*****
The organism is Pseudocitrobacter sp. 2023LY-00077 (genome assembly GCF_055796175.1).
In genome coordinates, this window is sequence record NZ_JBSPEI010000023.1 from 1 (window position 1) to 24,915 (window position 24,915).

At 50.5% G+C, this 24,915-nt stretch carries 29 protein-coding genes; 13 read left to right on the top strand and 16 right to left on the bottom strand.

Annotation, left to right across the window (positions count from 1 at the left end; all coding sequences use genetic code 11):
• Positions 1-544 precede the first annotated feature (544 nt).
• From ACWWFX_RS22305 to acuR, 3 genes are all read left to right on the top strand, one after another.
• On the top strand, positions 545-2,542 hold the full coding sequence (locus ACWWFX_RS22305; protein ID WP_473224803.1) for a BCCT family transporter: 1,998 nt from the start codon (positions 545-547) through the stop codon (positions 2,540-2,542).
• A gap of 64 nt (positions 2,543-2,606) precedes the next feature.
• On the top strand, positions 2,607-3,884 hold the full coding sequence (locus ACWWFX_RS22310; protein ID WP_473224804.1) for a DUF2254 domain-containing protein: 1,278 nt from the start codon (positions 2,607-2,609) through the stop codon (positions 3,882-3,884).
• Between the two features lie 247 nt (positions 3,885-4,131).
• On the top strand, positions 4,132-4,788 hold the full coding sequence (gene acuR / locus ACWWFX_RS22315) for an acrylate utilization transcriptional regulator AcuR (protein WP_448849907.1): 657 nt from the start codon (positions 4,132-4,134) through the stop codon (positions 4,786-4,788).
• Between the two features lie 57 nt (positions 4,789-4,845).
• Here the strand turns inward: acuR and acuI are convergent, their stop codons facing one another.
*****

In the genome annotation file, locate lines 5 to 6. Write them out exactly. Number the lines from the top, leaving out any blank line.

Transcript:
• Positions 1-544 precede the first annotated feature (544 nt).
• From ACWWFX_RS22305 to acuR, 3 genes are all read left to right on the top strand, one after another.